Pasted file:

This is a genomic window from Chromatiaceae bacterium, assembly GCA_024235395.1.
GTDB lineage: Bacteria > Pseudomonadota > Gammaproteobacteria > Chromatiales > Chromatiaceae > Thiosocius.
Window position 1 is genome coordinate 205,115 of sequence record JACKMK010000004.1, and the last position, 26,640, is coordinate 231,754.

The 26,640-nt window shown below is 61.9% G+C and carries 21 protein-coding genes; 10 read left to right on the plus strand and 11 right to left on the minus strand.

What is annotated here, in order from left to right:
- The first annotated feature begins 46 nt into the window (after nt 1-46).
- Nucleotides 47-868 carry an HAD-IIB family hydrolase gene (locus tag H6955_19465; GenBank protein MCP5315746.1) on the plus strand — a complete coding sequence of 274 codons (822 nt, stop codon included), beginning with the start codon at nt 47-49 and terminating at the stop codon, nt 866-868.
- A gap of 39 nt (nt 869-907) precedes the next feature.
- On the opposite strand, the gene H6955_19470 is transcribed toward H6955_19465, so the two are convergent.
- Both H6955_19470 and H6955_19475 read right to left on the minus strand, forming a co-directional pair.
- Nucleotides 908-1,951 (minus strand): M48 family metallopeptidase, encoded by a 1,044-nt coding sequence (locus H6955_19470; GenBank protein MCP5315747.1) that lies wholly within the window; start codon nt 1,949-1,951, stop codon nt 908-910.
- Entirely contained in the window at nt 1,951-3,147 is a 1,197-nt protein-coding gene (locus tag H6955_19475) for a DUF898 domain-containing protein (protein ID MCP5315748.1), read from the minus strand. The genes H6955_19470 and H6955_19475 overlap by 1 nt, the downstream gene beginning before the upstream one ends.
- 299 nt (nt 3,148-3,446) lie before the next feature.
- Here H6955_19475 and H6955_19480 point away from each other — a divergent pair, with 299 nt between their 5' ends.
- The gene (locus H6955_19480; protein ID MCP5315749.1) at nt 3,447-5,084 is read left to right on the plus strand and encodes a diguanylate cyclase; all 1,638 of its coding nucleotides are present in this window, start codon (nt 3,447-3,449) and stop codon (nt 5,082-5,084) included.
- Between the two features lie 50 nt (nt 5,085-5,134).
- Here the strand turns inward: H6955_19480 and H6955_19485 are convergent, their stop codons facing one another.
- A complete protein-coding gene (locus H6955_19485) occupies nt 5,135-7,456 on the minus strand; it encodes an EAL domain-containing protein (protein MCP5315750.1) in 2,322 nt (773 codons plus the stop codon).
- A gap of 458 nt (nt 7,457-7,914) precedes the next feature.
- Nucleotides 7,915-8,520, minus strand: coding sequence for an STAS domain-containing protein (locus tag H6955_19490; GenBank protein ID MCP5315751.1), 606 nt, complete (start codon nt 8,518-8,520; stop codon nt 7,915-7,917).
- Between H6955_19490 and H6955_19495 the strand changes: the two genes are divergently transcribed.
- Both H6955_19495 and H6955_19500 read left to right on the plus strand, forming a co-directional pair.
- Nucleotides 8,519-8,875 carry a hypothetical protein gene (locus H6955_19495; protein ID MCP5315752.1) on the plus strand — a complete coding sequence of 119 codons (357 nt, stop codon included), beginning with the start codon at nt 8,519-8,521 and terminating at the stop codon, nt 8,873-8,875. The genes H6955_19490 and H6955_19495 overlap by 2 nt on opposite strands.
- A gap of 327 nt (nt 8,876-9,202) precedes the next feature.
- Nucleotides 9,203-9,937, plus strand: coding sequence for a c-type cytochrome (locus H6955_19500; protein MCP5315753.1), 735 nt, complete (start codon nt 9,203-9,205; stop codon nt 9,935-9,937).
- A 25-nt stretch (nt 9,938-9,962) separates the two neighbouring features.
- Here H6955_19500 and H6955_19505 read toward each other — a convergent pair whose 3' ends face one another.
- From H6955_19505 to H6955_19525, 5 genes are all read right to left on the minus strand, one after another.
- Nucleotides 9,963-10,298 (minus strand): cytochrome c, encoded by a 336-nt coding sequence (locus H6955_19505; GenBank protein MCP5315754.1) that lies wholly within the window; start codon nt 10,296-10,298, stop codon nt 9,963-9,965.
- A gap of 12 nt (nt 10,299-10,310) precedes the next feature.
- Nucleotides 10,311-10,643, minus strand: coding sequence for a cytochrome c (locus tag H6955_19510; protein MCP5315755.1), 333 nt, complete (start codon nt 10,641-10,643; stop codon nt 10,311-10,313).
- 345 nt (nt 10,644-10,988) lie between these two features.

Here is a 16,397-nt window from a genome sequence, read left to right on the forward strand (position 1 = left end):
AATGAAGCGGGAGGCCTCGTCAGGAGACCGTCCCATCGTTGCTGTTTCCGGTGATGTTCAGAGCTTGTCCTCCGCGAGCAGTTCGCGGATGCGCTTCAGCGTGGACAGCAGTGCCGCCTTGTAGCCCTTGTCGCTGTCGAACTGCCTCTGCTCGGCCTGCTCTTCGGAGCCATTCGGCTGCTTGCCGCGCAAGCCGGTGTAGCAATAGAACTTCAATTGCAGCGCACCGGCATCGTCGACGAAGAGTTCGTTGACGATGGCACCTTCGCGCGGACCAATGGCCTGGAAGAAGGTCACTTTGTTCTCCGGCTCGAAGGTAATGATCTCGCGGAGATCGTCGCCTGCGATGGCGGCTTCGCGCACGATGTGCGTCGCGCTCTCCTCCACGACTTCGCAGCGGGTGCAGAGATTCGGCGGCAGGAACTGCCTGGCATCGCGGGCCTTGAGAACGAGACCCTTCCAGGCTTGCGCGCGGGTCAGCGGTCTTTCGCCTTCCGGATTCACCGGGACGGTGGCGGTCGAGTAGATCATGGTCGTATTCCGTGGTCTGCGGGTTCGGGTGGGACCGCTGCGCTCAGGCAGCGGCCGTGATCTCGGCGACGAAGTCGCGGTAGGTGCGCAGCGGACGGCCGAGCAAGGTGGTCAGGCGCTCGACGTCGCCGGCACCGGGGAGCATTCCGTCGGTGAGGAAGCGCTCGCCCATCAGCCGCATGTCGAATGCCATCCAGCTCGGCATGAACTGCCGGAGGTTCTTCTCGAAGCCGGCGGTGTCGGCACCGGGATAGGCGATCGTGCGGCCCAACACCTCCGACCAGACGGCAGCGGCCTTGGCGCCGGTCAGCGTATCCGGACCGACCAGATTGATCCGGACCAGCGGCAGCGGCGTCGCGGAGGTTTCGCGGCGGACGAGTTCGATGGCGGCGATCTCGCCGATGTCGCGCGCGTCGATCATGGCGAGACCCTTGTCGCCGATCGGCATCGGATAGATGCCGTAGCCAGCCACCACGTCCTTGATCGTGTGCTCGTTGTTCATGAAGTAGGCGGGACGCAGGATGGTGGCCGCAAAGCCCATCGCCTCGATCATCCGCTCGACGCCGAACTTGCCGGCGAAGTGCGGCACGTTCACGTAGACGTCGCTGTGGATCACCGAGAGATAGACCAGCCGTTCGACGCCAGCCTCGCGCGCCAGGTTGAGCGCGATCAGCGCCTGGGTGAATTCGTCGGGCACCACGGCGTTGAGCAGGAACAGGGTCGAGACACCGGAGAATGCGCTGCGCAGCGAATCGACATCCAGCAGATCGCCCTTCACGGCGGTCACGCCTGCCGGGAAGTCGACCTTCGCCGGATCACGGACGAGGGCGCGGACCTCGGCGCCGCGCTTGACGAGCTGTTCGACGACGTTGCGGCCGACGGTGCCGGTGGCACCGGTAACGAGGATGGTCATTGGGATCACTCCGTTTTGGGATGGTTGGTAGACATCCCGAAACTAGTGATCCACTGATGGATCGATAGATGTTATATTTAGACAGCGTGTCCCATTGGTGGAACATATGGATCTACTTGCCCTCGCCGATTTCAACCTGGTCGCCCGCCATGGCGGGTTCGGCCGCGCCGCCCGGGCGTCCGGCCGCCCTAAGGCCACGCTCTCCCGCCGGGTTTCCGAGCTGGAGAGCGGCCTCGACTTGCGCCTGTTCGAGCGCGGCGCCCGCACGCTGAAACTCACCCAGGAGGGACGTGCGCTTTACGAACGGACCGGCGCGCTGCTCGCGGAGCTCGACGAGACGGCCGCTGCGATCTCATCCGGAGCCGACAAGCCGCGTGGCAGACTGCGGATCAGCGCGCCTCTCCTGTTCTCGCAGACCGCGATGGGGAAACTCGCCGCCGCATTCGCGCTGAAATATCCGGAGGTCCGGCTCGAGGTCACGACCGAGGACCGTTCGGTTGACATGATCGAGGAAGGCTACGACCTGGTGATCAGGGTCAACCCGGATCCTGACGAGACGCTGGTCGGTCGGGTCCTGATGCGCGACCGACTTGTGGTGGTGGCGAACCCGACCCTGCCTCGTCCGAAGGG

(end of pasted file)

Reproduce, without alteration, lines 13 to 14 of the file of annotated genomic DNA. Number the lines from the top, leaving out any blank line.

- 299 nt (nt 3,148-3,446) lie before the next feature.
- Here H6955_19475 and H6955_19480 point away from each other — a divergent pair, with 299 nt between their 5' ends.